U.S. private payrolls growth slows sharply, trade deficit shrinks


By Lucia Mutikani

WASHINGTON, Aug 5 (Reuters) - U.S. private employers hired far fewer workers than expected in July as companies exhausted loans to help with wages and new COVID-19 infections flared up across the country, supporting the view that the nascent economic recovery was faltering.

The ADP National Employment Report on Wednesday showed private payrolls increased by 167,000 jobs last month after jumping by 4.314 million in June. Economists polled by Reuters had forecast private payrolls would increase by 1.5 million in July.

Hiring weakened across the board last month. Payrolls for medium-sized businesses with 50 to 499 employees fell 25,000. The ADP report is jointly developed with Moody's Analytics.

"Today's data is a cautionary tale that the jobs market is not going to kick into higher gear until there is a vaccine," said Mark Zandi, chief economist at Moody's Analytics.

Zandi attributed the sharp step-down in private payrolls to the expiration of the U.S. government's Paycheck Protection Program (PPP) and the resurgence in coronavirus cases.

The PPP was part of a historic fiscal package worth nearly $3 trillion that gave businesses loans that can be partially forgiven if used for employee pay. New cases of the respiratory illness have exploded, especially in the densely-populated South and West regions where authorities in hard-hit areas are closing businesses again and pausing reopenings.

California, Texas and Florida account for a third of the nation's employment. The economy suffered its biggest blow since the Great Depression in the second quarter, with gross domestic product shrinking at its steepest pace in at least 73 years. It slipped into recession in February.

Stocks on Wall Street opened higher as Disney's surprise quarterly profit and a slate of upbeat results from healthcare companies lifted sentiment. The dollar .DXY fell against a basket of currencies. U.S. Treasury prices were trading lower.


The ADP report was published ahead of the government's more comprehensive employment report for July scheduled for release on Friday. While the ADP report has a poor track record forecasting the private payrolls component of the government's employment report because of methodology differences, the decline in job growth last month was in line with a recent pick-up in new applications for state unemployment benefits.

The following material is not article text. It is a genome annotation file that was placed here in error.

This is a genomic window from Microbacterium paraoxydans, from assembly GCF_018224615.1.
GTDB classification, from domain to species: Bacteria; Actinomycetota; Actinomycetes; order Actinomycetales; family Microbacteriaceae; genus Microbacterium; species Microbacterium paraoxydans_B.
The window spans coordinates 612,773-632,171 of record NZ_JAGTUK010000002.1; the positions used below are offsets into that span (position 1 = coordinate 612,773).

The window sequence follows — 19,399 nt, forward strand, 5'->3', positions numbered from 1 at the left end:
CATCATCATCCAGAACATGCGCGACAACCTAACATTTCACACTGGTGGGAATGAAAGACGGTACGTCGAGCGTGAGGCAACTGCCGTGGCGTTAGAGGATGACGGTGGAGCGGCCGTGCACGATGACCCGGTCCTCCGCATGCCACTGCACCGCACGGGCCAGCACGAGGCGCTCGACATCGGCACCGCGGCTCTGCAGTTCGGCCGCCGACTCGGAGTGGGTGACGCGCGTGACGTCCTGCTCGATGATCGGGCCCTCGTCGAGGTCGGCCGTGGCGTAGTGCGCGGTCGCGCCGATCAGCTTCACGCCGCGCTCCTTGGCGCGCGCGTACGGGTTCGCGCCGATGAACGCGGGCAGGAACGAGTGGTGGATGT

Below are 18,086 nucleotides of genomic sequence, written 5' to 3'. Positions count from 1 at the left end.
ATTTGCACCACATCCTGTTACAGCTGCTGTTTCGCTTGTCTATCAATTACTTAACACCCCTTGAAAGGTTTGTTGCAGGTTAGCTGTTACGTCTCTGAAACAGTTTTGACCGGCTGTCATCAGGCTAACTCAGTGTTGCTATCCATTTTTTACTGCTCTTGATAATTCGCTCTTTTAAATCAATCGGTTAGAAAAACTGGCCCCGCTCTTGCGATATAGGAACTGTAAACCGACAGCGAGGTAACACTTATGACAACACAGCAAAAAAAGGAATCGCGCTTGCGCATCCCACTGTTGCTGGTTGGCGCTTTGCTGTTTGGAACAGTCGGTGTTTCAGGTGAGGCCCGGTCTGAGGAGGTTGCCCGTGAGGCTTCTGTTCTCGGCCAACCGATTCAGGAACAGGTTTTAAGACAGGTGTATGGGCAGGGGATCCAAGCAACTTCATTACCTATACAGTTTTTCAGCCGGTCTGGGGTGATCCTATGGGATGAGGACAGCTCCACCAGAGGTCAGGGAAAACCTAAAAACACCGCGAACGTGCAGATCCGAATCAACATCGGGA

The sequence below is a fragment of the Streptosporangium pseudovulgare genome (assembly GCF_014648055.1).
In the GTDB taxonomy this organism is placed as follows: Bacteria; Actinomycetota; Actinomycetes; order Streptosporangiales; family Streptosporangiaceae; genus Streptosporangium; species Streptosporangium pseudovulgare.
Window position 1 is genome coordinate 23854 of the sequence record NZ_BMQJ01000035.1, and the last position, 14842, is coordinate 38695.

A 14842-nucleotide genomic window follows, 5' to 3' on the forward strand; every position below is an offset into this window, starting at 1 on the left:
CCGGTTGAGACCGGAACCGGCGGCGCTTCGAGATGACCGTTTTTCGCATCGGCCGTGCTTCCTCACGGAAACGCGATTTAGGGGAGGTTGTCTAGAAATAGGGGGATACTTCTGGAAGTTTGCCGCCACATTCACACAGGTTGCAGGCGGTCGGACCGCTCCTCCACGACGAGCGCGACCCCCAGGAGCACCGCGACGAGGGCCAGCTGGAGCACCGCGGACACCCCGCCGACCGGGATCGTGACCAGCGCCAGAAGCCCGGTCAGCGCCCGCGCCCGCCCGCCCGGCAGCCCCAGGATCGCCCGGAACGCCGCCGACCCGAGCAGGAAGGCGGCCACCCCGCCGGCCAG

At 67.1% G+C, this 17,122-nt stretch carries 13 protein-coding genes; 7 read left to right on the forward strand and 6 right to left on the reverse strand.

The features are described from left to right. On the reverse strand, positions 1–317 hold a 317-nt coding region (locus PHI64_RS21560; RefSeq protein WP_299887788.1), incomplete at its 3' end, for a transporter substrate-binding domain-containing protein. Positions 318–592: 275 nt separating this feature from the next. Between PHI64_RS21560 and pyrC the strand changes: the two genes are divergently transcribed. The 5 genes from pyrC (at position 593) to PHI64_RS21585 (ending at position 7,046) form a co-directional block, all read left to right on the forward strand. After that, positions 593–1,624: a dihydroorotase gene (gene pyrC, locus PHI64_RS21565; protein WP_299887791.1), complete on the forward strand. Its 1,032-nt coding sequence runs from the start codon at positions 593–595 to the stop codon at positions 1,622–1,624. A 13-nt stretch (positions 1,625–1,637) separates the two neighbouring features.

A survey from the Institute for Supply Management on Monday showed a measure of factory employment contracted in July for the 12th straight month even as manufacturing activity accelerated to a 16-month high.

According to a Reuters survey of economists, the Labor Department's closely followed employment report will likely show private employers hired 1.485 million workers in July. That would lead to a rise of 1.6 million in nonfarm payrolls, down sharply from the record 4.8 million jobs created in June.

It would leave employment about 13.1 million jobs below the pre-pandemic level. The unemployment rate is forecast to fall to 10.5% from 11.1% in June.

But there are some glimmers of hope for the struggling economy. In a separate report on Wednesday, the Commerce Department said the trade deficit narrowed 7.5% to $50.7 billion in June. Economists polled by Reuters had forecast the trade gap would shrink to $50.1 billion in June.

Exports rebounded by a record 9.4% to $158.3 billion. Goods exported surged by a historic 14.5% to $102.9, boosted by shipments of motor vehicles and parts, capital goods and industrial supplies, including crude oil.

That offset a 4.7% increase in imports to $208.9 billion. The rise in exports was the largest since March 2015. Goods imports rose 5.4% to $175.0 billion, lifted by imports of motor vehicles and parts, consumer and capital goods.

(Reporting by Lucia Mutikani Editing by Chris Reese and Paul Simao)

((Lucia.Mutikani@thomsonreuters.com; 1 202 898 8315; Reuters Messaging: lucia.mutikani.thomsonreuters.com@reuters.net))

The views and opinions expressed herein are the views and opinions of the author and do not necessarily reflect those of Nasdaq, Inc.

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